A recent article in Scientific American reveals that the key to raising smart kids is to not tell them they’re smart. Many parenting experts today agree: when praising children for strong academic performance, parents should focus on process, not on the result. For example, if the child solved a particularly difficult math problem, praise them for how they got the answer, not the fact that they got the answer. Underlying this theory is that intelligence is not innate, but rather a function of effort and perseverance. These are the traits that should be encouraged. Children who were led to believe that they just weren’t smart would not show any perseverance, assume they were never going to be smart, and would just stop trying.
I’ve always believed that there is no such thing as a “dumb child”. Every child is smart; it’s just a matter of bringing that smartness out of them, by encouraging effort and hard work (and this doesn’t even take into account the fact that every child comes from different life circumstances, which of course heavily impact their motivation and ability to learn). I’ve heard more than one parent of an autistic child say, “I know it’s in there somewhere; we just had to find a way to draw it out.” (so huge kudos to special needs educators who can achieve this; I’ve seen results first-hand, and it is the most awe-inspiring thing).
This comes back to the stark reality that every child learns differently, and therefore needs to be taught differently, a realization that has only come to light recently by school boards here in Ontario, Canada. But let’s be real: for all the talk about how education reform may be heading the way of individualized learning for success, it’s extremely challenging to actually accomplish this. In a public education system, there will never be enough funds to sustain this kind of learning model. Class sizes will never be where they need to be; we’d have to build a lot more schools and hire a lot more educators, and what taxpayer is going approve of that spend?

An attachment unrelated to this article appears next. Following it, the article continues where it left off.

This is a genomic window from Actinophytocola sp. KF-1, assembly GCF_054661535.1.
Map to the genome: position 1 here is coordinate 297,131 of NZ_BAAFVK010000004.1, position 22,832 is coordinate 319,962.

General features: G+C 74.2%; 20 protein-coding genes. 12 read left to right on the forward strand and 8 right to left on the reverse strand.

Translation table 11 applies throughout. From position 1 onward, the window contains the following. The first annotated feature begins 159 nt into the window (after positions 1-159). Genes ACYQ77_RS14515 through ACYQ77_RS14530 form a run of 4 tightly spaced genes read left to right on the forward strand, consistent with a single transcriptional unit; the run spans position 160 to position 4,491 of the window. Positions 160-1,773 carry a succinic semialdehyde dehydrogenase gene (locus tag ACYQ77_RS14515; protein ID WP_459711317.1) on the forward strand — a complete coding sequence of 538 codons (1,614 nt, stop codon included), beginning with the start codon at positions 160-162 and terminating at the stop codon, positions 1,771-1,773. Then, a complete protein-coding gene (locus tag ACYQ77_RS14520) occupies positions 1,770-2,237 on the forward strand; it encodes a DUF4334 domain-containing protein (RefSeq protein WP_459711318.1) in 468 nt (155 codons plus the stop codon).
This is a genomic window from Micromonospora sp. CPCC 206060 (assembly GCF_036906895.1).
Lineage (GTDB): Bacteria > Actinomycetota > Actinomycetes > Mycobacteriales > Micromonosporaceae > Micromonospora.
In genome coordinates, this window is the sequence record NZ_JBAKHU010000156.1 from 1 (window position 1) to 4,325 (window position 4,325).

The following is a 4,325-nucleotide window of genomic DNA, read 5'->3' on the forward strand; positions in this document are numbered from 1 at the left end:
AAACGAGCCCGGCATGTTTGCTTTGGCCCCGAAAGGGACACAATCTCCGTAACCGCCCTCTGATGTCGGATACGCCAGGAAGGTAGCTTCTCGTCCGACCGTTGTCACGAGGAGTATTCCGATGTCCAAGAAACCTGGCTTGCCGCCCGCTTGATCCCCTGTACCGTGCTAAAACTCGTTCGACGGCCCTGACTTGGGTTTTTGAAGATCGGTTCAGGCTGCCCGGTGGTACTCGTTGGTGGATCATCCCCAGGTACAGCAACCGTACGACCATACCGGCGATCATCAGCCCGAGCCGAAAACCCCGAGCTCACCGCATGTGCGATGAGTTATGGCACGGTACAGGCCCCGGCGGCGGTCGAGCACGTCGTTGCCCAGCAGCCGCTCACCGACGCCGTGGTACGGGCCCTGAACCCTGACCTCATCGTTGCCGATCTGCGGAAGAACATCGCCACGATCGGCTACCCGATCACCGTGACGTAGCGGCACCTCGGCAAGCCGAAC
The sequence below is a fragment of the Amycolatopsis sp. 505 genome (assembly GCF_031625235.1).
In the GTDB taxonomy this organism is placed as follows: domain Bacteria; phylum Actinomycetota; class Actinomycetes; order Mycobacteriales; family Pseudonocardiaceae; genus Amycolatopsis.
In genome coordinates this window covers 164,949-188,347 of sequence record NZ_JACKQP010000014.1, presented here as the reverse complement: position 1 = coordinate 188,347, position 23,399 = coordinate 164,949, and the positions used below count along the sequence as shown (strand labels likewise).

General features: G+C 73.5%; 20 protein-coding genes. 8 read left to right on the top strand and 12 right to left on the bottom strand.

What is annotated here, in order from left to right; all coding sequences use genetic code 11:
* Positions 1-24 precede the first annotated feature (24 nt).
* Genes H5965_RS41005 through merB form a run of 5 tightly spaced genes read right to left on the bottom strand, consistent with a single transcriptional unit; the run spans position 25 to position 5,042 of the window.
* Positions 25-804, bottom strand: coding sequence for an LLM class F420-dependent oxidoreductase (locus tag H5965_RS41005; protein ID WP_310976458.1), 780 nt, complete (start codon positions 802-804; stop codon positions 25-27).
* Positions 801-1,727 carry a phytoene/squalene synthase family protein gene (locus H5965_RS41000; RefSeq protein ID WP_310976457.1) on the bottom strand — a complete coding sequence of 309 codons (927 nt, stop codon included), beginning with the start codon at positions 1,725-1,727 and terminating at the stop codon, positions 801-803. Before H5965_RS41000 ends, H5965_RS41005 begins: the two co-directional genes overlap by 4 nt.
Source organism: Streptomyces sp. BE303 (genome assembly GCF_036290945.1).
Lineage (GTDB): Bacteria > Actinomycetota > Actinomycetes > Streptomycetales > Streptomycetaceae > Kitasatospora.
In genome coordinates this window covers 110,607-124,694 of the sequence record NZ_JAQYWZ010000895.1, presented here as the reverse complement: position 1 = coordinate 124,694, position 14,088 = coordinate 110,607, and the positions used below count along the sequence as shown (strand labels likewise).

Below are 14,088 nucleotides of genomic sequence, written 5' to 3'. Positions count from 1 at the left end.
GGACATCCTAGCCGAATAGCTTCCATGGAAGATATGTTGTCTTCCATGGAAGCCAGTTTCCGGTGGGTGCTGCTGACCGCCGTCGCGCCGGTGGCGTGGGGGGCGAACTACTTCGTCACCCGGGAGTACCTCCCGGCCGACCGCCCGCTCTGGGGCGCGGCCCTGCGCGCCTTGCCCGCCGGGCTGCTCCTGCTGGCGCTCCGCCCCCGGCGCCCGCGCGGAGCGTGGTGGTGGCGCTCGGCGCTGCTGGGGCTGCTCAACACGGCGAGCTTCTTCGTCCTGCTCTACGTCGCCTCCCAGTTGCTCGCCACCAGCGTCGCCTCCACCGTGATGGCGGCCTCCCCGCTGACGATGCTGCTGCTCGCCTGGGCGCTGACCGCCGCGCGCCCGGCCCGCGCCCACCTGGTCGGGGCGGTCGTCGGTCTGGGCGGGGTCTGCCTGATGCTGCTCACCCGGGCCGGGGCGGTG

Growing up, my parents had expectations that I would excel in school. To my knowledge, there wasn’t any supporting reason for that. I hadn’t demonstrated any particular genius abilities in my pre-school days – I could barely speak a word of English when I started school. But for whatever reason, I was a high achiever. I don’t remember my parents ever praising my process, but always praising the grades. Part of that was because of language: my parents did not speak English and were not able to help me with homework. I was lucky enough to have an older brother who was incredibly intelligent and always forced me to look at ways to get to an answer – he made me really think a problem through. Maybe that was the difference.
What I find interesting is how this process theory related to me from an athletics standpoint. I was never strong in athletics, and never interested in physical education. I didn’t really understand its purpose. If I failed at any one physical activity, I never wanted to do it again and would avoid it if I could, which pretty much left me with nothing to be interested in. I believed that if I wasn’t good at any activity, I just didn’t have it in me and therefore, I should just move on, instead of thinking, “How can I be good at this?” or “What techniques could I learn to get better at this?” I do recall that in my final year of high school, Phys.Ed. had more of a learning and theory component to it – it was more than just “throw the ball”, it was “how to throw this ball” or “what muscles are being used when you throw the ball this way”. Interestingly, that’s when I actually developed a twinge of interest in physical activity, because I understood that there was a process to reach the end game. I found myself more motivated and more willing to participate.
Learning in the classroom has come a long way. In my day, I don’t recall ever learning about strategies to solve a math problem; you either got the answer or you didn’t. Today, in watching how DQ solves problems, it’s clear that the approach is all about how you get to an answer. With older elementary school children, even if the child knows the answer on a math test, they will not get a mark unless they show how they got that right answer. That’s great progress. It forces critical thinking, which is a life skill regardless of whether the answer is right or wrong.